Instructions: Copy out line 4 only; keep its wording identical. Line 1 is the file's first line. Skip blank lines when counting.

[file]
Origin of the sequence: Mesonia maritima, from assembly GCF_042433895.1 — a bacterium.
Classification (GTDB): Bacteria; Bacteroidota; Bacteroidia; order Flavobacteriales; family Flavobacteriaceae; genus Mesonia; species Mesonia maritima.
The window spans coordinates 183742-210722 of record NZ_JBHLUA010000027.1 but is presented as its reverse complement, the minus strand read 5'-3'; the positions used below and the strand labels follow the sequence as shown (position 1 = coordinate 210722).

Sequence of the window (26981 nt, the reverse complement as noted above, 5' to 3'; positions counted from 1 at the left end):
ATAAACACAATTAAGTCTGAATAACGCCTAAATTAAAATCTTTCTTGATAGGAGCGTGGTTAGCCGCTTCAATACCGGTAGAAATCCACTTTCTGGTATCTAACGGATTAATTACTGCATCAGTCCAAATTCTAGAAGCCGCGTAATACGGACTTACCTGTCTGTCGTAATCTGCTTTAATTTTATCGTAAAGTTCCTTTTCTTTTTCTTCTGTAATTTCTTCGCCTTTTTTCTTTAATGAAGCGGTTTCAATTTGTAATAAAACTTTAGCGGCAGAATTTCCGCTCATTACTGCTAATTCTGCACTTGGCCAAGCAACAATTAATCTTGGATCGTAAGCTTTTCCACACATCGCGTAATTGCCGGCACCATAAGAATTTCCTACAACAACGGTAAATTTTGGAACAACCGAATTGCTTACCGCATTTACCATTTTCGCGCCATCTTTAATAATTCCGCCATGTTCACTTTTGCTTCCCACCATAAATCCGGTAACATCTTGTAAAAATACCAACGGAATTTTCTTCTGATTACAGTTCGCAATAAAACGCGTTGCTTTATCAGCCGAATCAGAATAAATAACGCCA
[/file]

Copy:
Sequence of the window (26981 nt, the reverse complement as noted above, 5' to 3'; positions counted from 1 at the left end):